14 Dec 2018 - In 1970, the world’s deadliest storm, known as the Great Bhola Cyclone, killed between 300,000 and 500,000 people in what is now Bangladesh. In 1991, a violent cyclone accompanied by tidal surges up to 30 feet high took an estimated 138,000 lives. In 2007, Cyclone Sidr claimed over 3,400 lives.
Last May, Cyclone Mora affected over 3 million people, killing at least six, damaging or destroying 52,000 homes, and leaving hundreds of thousands in need of shelter.
Of the world’s seven tropical cyclone basins, the Bay of Bengal is perhaps the most dangerous, its funnel shape and shallow waters fostering some of the most destructive storms in history.
For those living along Bangladesh’s densely-populated, low-lying coastline, the risks are growing, as climate change drives rising sea levels, warmer oceans and increasingly ferocious cyclones.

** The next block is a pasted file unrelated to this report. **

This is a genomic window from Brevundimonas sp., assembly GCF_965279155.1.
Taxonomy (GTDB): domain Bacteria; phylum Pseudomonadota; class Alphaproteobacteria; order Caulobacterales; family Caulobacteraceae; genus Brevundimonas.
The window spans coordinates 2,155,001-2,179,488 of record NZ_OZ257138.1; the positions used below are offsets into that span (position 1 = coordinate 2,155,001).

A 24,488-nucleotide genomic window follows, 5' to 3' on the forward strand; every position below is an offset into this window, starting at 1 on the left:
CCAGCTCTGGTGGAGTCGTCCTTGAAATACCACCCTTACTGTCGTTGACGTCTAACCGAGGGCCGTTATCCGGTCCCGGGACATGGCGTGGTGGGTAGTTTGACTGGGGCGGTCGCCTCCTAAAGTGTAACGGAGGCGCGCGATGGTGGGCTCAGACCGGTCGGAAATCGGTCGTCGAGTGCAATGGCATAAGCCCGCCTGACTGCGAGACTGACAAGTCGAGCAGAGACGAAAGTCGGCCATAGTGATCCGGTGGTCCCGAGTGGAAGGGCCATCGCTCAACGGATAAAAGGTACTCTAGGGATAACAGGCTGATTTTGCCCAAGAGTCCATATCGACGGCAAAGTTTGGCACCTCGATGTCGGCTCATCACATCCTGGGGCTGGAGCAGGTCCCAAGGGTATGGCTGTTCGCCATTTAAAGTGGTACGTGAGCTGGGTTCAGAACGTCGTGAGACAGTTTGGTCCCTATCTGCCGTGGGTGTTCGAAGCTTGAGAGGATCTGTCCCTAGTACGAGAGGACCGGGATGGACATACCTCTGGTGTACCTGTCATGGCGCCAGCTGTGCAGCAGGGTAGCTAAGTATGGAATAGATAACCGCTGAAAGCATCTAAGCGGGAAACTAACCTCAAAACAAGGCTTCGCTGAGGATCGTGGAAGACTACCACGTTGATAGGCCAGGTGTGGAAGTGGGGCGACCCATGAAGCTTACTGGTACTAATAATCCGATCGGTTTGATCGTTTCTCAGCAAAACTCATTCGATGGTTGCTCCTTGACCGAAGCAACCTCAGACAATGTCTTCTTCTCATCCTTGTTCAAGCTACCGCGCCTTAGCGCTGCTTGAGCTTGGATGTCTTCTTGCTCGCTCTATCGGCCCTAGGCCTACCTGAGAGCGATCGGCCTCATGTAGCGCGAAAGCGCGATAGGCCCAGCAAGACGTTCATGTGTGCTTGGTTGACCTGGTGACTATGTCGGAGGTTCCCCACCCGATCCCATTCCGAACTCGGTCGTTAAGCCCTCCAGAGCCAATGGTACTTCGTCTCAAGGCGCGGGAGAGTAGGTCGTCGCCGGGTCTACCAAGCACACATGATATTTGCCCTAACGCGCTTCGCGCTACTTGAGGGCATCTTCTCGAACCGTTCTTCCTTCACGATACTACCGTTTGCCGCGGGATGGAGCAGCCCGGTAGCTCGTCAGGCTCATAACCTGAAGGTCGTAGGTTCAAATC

"I live on a small island. When storms hit, they damage houses and land and pour saline water into the paddy fields and crops. Already I’ve shifted my home once due to river erosion and it is further in danger because the mighty river Meghna is only one kilometer away." Adition Chandra Das, Rahmanpur, South Sakuchia, Monpura, Bhola
In a bid to increase natural protection for vulnerable residents, the UN Development Programme (UNDP), together with Bangladesh’s Forest Department, has been working with communities on a unique programme expanding a greenbelt of mangroves and promoting more-resilient, multi-species forests.
After two years, the programme, with support from the GEF-Least Developed Countries Fund, is making strong headway, embracing both participative design and community-based management in its implementation.
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